Luther Nicholson (Lute) firmly situated himself in the collections of avid hip-hop listeners back in 2012 with his mixtape, “West 1996.” For a while, he struggled with identity and lacked the ability to garner recognition. As a byproduct of shifting from a prior alias, “Lil Ace” to “Lute,” he generated a genuine following. With a new moniker and a fresh outlook, music began to come naturally for this North Carolina native.
At the age of seven, Lute’s older brothers left him with an entire “treasure-trove” of hip-hop classics, which he eventually took advantage of. Lute picked up a microphone in eighth grade as one half of Teen Starz, a group formed with Jimmy Kelso. Hip-hop connected Lute to those who surrounded him.
In 2008, Lute planned to invade the soundscapes of his local area and beyond. The vehicle by which Lute planned to mobilize was called, “Road to Southwest Boulevard.” This project did not amount to musical fruition, thus he retreated to the drawing board.
Lute breaks through with “West 1996”
Drawing from Golden Era influences, nostalgia and 1990’s rhythm, Lute bounced back in a major way. In 2012, “West 1996” surfaced and showcased glossy production, slick delivery and a well-polished flow. The intellectual manner by which he graces the microphone is reminiscent of Joey Bada$$. Each one utilizes nineties influences and inherently gifted sessions of lyricism.
Shortly thereafter, anticipated acclaim and recognition began to swarm Lute. Reputable sources like Complex and 2 Dope Boyz raved about, “West 1996.” The Source and The Fader accompanied the list of prestigious hip-hop outlets that funneled the mixtape through social media channels. Creative Loafing Charlotte featured Lute and his Forever FC collective on their magazine cover.
Creating a classic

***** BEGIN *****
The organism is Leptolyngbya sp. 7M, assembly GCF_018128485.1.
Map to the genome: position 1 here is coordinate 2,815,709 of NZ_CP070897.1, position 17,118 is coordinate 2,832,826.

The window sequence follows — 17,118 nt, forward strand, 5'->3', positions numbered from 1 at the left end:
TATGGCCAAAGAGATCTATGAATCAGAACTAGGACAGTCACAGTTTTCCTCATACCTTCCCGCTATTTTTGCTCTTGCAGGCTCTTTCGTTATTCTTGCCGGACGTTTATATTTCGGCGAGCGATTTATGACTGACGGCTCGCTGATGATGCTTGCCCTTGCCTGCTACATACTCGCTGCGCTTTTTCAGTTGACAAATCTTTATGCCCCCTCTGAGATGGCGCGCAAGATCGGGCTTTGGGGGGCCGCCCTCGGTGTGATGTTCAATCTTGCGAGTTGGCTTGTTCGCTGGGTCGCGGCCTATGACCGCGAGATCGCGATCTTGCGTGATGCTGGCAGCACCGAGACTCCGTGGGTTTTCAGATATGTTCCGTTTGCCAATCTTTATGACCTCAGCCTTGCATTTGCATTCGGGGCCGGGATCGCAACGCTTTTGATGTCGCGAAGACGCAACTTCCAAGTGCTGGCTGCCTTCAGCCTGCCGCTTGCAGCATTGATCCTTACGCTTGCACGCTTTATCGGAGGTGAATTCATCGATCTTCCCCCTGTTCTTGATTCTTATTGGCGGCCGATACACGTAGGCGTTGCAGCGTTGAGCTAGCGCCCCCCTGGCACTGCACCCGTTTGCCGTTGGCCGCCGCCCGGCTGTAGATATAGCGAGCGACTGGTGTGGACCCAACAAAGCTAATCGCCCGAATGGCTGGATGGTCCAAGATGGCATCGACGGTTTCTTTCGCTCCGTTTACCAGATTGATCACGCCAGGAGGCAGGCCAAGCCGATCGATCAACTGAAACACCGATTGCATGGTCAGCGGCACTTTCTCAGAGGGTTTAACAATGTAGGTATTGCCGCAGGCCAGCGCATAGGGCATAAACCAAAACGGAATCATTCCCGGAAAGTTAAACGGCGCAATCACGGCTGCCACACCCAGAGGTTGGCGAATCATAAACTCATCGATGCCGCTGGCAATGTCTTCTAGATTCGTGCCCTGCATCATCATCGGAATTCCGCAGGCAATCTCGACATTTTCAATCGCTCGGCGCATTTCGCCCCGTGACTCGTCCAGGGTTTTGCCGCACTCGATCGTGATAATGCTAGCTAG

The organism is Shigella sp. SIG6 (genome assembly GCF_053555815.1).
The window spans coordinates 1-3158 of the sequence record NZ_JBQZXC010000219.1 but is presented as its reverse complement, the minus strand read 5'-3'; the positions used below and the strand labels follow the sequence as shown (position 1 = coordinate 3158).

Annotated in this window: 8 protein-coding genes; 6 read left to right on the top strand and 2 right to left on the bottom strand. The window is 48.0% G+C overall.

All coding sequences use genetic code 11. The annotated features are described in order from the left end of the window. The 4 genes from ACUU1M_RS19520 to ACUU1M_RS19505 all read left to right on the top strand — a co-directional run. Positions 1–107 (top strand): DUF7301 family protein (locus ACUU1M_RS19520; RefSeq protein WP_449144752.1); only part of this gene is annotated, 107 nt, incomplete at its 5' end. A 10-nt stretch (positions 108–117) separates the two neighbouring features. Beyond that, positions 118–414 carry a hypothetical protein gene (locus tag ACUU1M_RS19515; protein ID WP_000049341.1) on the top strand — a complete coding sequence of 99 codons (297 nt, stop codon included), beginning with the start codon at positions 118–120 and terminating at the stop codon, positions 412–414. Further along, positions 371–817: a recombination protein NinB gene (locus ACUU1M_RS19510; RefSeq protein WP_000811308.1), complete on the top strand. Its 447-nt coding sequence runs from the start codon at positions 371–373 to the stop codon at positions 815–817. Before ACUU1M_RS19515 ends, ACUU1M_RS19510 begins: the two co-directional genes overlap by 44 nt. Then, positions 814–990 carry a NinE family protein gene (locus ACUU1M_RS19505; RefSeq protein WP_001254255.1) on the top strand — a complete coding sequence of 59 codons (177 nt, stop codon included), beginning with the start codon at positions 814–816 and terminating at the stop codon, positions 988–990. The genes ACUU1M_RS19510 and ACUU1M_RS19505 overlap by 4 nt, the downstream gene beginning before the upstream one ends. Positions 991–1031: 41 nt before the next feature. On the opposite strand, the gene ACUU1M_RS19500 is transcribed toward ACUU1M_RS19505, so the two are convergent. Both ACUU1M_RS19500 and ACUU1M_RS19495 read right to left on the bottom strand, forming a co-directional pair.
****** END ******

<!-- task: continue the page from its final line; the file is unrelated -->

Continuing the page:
There was much ado for “West 1996” and the artwork drew an immediate parallel to Nas’ classic, “Illmatic.” Lute intricately detailed his perspectives while coasting over hip-hop melodies and relaying the type of music that he loves.
To no avail, magazine articles and social media posts failed to generate financial reward. Additionally, to support his newborn daughter, he declared resignation following the release of his next album. Since the music industry lacked stability, Lute began to shift his concentration toward providing for his family.
Ultimately, his daughter deserves the utmost credit for driving her father to strive toward a stronger quality of musical output. For their benefit and best interests, Lute honed his craft and demonstrates smooth delivery and flow that captivates listeners.
One timely phone call
The morning prior to the release date for “West 1996 Part 2,” Lute received a call from J. Cole. Cole kindly asked if he would place his “last” album on the back burner in exchange for collaboration, revision and rebranding. The call from J. Cole indicated an entirely different trajectory than the one Lute had imagined.
After signing to Dreamville Records, Lute has popped up in documentaries, live performances and featured records. Dreamville announced their partnership with him simultaneously with the release of “Revenge of the Dreamers 2.”
“West 1996 Part 2” will be available to stream on Sept. 29th. Since that important 2 a.m. conversation with J.Cole, Part 2 has undergone a multitude of adjustments. Lute tweaked structural elements, swapped out instrumentals and revised refrains to improve and rejuvenate this project.
So far, the two singles for “West 1996 Part 2” are called “Juggin’” and “Premonition.” Keep your eye trained for the impending boost of Lute’s prominent presence with his newest mixtape.
“MY MOM WAS ALWAYS THE ONE ALWAYS TELLING ME TO WATCH MY CIRCLE, DON’T GET INVOLVED WITH THE WRONG CROWD, AND DO THINGS THE RIGHT WAY. MEANWHILE MY DAD WAS LIKE, FORGET THAT, YOU GOTTA GET OUT THERE TO FIGURE OUT HOW LIFE WORKS. I’VE ALWAYS JUST TRIED TO FIND THAT BALANCE.” (THE 360 MAG)